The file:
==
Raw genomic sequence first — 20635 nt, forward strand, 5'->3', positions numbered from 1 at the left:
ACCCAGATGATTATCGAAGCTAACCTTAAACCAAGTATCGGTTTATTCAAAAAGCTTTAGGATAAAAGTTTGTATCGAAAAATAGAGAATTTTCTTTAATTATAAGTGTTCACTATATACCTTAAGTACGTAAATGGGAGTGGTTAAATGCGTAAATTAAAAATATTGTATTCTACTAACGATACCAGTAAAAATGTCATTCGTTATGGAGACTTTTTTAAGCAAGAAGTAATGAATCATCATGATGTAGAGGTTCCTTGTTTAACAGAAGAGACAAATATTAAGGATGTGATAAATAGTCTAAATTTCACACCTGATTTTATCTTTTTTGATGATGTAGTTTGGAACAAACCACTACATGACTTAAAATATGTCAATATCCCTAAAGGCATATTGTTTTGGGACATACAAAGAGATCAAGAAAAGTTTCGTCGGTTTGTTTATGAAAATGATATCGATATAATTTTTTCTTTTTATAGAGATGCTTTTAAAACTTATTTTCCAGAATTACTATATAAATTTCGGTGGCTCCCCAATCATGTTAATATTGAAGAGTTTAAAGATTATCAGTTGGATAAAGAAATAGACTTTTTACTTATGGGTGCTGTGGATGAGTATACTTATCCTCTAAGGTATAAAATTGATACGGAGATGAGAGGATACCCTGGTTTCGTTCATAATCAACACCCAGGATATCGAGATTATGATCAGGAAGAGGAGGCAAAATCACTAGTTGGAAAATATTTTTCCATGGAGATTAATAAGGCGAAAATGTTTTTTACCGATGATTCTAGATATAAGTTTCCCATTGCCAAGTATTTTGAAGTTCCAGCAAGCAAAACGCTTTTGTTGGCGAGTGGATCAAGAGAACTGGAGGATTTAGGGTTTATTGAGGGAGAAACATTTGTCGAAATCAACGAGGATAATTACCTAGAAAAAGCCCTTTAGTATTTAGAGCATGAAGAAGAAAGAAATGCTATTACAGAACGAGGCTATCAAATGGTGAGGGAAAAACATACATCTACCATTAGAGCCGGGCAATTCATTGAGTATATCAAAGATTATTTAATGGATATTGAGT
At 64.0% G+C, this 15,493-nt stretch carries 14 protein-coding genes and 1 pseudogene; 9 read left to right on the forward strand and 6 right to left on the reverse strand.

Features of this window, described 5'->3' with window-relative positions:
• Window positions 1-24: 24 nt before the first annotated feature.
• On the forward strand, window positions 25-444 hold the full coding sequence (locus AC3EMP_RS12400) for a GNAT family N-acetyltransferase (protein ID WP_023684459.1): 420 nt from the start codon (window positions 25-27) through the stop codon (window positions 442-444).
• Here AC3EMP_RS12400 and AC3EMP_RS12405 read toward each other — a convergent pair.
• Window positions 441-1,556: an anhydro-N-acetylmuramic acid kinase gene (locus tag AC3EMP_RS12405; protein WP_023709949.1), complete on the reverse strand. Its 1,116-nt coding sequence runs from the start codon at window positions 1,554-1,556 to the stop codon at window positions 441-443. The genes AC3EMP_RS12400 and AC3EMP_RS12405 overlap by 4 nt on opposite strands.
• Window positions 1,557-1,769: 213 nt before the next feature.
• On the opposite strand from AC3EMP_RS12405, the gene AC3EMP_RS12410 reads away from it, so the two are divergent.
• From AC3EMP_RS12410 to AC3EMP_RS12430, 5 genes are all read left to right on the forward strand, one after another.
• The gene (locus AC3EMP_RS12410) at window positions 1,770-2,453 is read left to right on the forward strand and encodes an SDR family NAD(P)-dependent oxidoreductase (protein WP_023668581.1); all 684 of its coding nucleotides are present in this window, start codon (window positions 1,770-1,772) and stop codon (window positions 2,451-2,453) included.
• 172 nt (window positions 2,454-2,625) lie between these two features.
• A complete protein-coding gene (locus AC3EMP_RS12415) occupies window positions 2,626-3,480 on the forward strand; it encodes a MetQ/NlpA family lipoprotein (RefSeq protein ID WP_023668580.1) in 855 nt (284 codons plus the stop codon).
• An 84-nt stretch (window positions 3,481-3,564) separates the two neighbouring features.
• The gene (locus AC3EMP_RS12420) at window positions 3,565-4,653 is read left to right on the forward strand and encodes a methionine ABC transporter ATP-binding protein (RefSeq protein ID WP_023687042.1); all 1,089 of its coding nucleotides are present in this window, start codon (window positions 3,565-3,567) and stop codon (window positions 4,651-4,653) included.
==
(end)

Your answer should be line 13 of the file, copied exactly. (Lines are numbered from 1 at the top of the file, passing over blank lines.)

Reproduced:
• 172 nt (window positions 2,454-2,625) lie between these two features.